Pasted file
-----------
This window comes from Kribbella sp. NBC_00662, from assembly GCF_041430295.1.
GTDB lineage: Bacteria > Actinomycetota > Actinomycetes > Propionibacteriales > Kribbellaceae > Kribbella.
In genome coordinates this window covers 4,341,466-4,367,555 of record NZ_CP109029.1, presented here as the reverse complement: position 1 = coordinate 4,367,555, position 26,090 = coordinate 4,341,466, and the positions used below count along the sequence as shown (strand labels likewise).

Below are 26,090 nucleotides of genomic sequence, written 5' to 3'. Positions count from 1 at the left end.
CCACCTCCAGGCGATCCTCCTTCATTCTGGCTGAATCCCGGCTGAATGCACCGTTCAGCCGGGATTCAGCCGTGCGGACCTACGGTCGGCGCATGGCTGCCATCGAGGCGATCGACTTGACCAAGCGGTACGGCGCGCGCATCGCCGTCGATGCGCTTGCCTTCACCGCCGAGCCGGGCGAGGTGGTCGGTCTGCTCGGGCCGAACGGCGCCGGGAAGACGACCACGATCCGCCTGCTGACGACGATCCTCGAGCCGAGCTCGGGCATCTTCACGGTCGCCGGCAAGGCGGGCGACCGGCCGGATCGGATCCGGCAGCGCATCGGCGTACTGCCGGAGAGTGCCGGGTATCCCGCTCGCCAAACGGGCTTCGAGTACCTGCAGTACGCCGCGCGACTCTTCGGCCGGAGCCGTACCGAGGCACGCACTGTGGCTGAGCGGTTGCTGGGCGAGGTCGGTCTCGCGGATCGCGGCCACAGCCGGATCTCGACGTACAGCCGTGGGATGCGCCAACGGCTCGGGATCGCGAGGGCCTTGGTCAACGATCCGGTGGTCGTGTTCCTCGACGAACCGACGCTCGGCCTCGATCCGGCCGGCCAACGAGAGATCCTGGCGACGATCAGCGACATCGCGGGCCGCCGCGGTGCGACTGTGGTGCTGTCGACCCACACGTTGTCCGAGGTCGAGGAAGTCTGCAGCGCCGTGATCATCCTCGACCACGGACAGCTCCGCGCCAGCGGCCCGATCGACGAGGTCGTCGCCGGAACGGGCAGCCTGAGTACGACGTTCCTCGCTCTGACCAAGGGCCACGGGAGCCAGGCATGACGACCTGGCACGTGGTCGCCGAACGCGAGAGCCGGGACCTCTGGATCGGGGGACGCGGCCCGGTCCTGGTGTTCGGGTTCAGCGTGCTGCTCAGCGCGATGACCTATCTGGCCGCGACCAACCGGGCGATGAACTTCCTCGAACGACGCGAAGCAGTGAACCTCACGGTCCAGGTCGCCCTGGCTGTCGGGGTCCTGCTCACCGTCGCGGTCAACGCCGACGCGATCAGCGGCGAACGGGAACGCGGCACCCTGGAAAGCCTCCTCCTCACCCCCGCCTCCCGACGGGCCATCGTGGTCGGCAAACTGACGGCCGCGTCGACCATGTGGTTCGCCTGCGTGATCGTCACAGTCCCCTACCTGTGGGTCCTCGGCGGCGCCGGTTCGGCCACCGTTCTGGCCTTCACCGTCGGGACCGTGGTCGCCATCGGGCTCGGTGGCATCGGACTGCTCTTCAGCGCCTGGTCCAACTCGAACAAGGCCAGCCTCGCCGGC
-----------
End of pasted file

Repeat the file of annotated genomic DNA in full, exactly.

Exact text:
This window comes from Kribbella sp. NBC_00662, from assembly GCF_041430295.1.
GTDB lineage: Bacteria > Actinomycetota > Actinomycetes > Propionibacteriales > Kribbellaceae > Kribbella.
In genome coordinates this window covers 4,341,466-4,367,555 of record NZ_CP109029.1, presented here as the reverse complement: position 1 = coordinate 4,367,555, position 26,090 = coordinate 4,341,466, and the positions used below count along the sequence as shown (strand labels likewise).

Below are 26,090 nucleotides of genomic sequence, written 5' to 3'. Positions count from 1 at the left end.
CCACCTCCAGGCGATCCTCCTTCATTCTGGCTGAATCCCGGCTGAATGCACCGTTCAGCCGGGATTCAGCCGTGCGGACCTACGGTCGGCGCATGGCTGCCATCGAGGCGATCGACTTGACCAAGCGGTACGGCGCGCGCATCGCCGTCGATGCGCTTGCCTTCACCGCCGAGCCGGGCGAGGTGGTCGGTCTGCTCGGGCCGAACGGCGCCGGGAAGACGACCACGATCCGCCTGCTGACGACGATCCTCGAGCCGAGCTCGGGCATCTTCACGGTCGCCGGCAAGGCGGGCGACCGGCCGGATCGGATCCGGCAGCGCATCGGCGTACTGCCGGAGAGTGCCGGGTATCCCGCTCGCCAAACGGGCTTCGAGTACCTGCAGTACGCCGCGCGACTCTTCGGCCGGAGCCGTACCGAGGCACGCACTGTGGCTGAGCGGTTGCTGGGCGAGGTCGGTCTCGCGGATCGCGGCCACAGCCGGATCTCGACGTACAGCCGTGGGATGCGCCAACGGCTCGGGATCGCGAGGGCCTTGGTCAACGATCCGGTGGTCGTGTTCCTCGACGAACCGACGCTCGGCCTCGATCCGGCCGGCCAACGAGAGATCCTGGCGACGATCAGCGACATCGCGGGCCGCCGCGGTGCGACTGTGGTGCTGTCGACCCACACGTTGTCCGAGGTCGAGGAAGTCTGCAGCGCCGTGATCATCCTCGACCACGGACAGCTCCGCGCCAGCGGCCCGATCGACGAGGTCGTCGCCGGAACGGGCAGCCTGAGTACGACGTTCCTCGCTCTGACCAAGGGCCACGGGAGCCAGGCATGACGACCTGGCACGTGGTCGCCGAACGCGAGAGCCGGGACCTCTGGATCGGGGGACGCGGCCCGGTCCTGGTGTTCGGGTTCAGCGTGCTGCTCAGCGCGATGACCTATCTGGCCGCGACCAACCGGGCGATGAACTTCCTCGAACGACGCGAAGCAGTGAACCTCACGGTCCAGGTCGCCCTGGCTGTCGGGGTCCTGCTCACCGTCGCGGTCAACGCCGACGCGATCAGCGGCGAACGGGAACGCGGCACCCTGGAAAGCCTCCTCCTCACCCCCGCCTCCCGACGGGCCATCGTGGTCGGCAAACTGACGGCCGCGTCGACCATGTGGTTCGCCTGCGTGATCGTCACAGTCCCCTACCTGTGGGTCCTCGGCGGCGCCGGTTCGGCCACCGTTCTGGCCTTCACCGTCGGGACCGTGGTCGCCATCGGGCTCGGTGGCATCGGACTGCTCTTCAGCGCCTGGTCCAACTCGAACAAGGCCAGCCTCGCCGGC